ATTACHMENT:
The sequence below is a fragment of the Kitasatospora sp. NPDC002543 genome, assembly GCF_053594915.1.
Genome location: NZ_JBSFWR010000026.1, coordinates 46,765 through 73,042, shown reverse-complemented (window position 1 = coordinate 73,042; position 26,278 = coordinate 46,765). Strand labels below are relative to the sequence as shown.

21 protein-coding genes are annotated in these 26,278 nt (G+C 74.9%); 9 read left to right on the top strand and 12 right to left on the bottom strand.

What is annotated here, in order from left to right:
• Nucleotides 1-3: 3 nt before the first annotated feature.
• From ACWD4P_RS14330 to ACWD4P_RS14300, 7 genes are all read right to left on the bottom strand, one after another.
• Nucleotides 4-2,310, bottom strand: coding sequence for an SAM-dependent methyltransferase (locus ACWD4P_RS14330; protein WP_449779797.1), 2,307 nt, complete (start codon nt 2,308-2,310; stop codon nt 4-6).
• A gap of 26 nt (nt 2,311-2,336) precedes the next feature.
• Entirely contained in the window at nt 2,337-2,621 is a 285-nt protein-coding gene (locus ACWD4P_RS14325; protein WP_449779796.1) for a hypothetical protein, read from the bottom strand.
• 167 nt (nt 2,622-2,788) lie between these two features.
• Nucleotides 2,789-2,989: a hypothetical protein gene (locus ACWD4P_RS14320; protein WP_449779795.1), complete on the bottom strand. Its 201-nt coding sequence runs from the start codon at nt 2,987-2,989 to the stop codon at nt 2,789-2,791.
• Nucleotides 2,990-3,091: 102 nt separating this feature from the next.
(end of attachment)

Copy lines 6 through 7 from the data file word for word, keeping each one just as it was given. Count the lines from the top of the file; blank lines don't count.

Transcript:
• From ACWD4P_RS14330 to ACWD4P_RS14300, 7 genes are all read right to left on the bottom strand, one after another.
• Nucleotides 4-2,310, bottom strand: coding sequence for an SAM-dependent methyltransferase (locus ACWD4P_RS14330; protein WP_449779797.1), 2,307 nt, complete (start codon nt 2,308-2,310; stop codon nt 4-6).